the leadership of Edmund Bean, and attempted to 
cross by the Chilkoot Pass, but the Indians obliged 
them to turn back. 

In 1878 and in 1880, prospecting parties left Sitka 
for the head waters of the Yukon, and the latter com- 
pany, through the clever diplomacy and active interest 
of Captain Beardslee, commanding the U. S. S./ames- 
tow/i, were hospitably received by the Chilkats and 
guided through their country, when convinced that 
they would not interfere with their fur trade. They 
found indications of gold kll the way, and large gravel 
deposits. This party descended the Lewis River to 
Fort Selkirk and there divided, one set of prospectors 
going down to Fort Yukon, and the others up the 
Pelly River and thence to the head waters of the 

120 sour HERN ALASKA, ^ 

Stikine River and the Cassiar region of British Co- 

In the spring of 1882 a party of forty-five miners, 
all old Arizona prospectors, left Juneau for the head 
waters of the Yukon. They returned in the fall, and 
reported discoveries of gold, silver, copper, nickel,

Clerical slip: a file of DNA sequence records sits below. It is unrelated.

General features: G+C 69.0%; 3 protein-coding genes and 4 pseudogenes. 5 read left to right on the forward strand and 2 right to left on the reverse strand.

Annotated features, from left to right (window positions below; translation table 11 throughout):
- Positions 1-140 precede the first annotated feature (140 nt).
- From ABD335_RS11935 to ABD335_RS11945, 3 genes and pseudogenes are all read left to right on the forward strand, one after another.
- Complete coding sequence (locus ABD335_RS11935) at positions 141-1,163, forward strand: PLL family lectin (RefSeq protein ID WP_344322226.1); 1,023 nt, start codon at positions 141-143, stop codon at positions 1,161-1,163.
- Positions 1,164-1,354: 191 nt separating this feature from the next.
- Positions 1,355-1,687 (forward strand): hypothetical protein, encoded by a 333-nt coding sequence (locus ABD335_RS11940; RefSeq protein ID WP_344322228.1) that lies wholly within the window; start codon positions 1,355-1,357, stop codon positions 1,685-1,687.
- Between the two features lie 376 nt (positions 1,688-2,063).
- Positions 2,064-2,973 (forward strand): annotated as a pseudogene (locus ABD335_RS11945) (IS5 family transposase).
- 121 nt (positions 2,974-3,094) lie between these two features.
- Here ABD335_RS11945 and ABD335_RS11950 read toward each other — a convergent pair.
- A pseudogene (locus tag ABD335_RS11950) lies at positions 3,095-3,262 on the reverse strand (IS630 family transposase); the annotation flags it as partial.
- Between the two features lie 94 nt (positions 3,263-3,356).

and bituminous coal in the region between the Cop- 
per and Lewis Rivers. 

In the spring of 1883 one Dugan led a party from 
Juneau over the divide. In September they sent back 
by Indians for an additional supply of provisions, in- 
tending to remain in the interior all winter. They 
reported placer mines yielding one hundred and fifty 
dollars a day to the man, but another party, that left 
Juneau soon after Dugan, returned in September 
without having found any placers that yielded more 
than twenty-five dollars a day. 

Altogether more than two hundred prospectors 
crossed from Lynn Canal to the Yukon country dur- 
ing che first three years after the Chilkats raised their 
blockade. The Chilkats kept control of the travel, 
and charged six and ten dollars for each hundred 
pounds of goods that they packed across the twenty- 
four-mile portage intervening between the river and 
the chain of lakes. 

In May, 1883, Lieut. Schwatka and party crossed 
this same divide, and made a quick journey of more 
than two thousand miles by raft down the Lewis 
River to the Yukon, and down the Yukon to St. Mi- 
chael's Island in Behring Sea, and thence to San 
Francisco by the revenue cutter Corwm. 

In April, 1884, Dr. Everette, U. S. A., and two 
companions went over the Chilkat Pass to work their